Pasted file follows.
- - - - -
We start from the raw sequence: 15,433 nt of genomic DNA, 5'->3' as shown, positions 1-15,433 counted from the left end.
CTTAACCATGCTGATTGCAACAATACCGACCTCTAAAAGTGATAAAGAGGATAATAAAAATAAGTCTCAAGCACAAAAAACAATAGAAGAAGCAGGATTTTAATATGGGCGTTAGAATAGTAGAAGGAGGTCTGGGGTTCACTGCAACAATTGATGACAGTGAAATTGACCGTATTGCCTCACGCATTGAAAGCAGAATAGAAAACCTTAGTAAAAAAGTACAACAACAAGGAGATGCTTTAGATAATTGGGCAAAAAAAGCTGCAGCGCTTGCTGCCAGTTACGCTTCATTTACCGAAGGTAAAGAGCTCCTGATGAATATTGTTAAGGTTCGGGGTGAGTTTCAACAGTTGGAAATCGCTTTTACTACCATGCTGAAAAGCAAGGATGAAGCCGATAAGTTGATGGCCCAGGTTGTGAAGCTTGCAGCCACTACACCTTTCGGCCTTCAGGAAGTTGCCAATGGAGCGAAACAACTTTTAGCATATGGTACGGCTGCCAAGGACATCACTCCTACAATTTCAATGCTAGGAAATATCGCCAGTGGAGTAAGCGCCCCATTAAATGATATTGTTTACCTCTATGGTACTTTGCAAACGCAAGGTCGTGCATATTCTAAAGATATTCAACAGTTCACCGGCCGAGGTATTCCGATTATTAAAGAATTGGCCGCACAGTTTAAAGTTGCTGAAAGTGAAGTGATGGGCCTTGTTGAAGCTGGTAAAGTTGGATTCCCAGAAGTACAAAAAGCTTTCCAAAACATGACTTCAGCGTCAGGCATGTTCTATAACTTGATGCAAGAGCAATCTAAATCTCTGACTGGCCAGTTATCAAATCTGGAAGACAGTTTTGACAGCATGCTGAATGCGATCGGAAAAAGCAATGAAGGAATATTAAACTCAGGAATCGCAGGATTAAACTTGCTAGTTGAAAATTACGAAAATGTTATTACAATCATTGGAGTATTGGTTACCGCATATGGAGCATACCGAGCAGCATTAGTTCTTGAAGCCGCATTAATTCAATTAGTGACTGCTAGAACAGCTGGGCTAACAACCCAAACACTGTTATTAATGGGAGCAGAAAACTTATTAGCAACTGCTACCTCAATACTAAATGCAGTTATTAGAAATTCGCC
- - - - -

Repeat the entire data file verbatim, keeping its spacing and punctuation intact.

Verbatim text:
We start from the raw sequence: 15,433 nt of genomic DNA, 5'->3' as shown, positions 1-15,433 counted from the left end.
CTTAACCATGCTGATTGCAACAATACCGACCTCTAAAAGTGATAAAGAGGATAATAAAAATAAGTCTCAAGCACAAAAAACAATAGAAGAAGCAGGATTTTAATATGGGCGTTAGAATAGTAGAAGGAGGTCTGGGGTTCACTGCAACAATTGATGACAGTGAAATTGACCGTATTGCCTCACGCATTGAAAGCAGAATAGAAAACCTTAGTAAAAAAGTACAACAACAAGGAGATGCTTTAGATAATTGGGCAAAAAAAGCTGCAGCGCTTGCTGCCAGTTACGCTTCATTTACCGAAGGTAAAGAGCTCCTGATGAATATTGTTAAGGTTCGGGGTGAGTTTCAACAGTTGGAAATCGCTTTTACTACCATGCTGAAAAGCAAGGATGAAGCCGATAAGTTGATGGCCCAGGTTGTGAAGCTTGCAGCCACTACACCTTTCGGCCTTCAGGAAGTTGCCAATGGAGCGAAACAACTTTTAGCATATGGTACGGCTGCCAAGGACATCACTCCTACAATTTCAATGCTAGGAAATATCGCCAGTGGAGTAAGCGCCCCATTAAATGATATTGTTTACCTCTATGGTACTTTGCAAACGCAAGGTCGTGCATATTCTAAAGATATTCAACAGTTCACCGGCCGAGGTATTCCGATTATTAAAGAATTGGCCGCACAGTTTAAAGTTGCTGAAAGTGAAGTGATGGGCCTTGTTGAAGCTGGTAAAGTTGGATTCCCAGAAGTACAAAAAGCTTTCCAAAACATGACTTCAGCGTCAGGCATGTTCTATAACTTGATGCAAGAGCAATCTAAATCTCTGACTGGCCAGTTATCAAATCTGGAAGACAGTTTTGACAGCATGCTGAATGCGATCGGAAAAAGCAATGAAGGAATATTAAACTCAGGAATCGCAGGATTAAACTTGCTAGTTGAAAATTACGAAAATGTTATTACAATCATTGGAGTATTGGTTACCGCATATGGAGCATACCGAGCAGCATTAGTTCTTGAAGCCGCATTAATTCAATTAGTGACTGCTAGAACAGCTGGGCTAACAACCCAAACACTGTTATTAATGGGAGCAGAAAACTTATTAGCAACTGCTACCTCAATACTAAATGCAGTTATTAGAAATTCGCC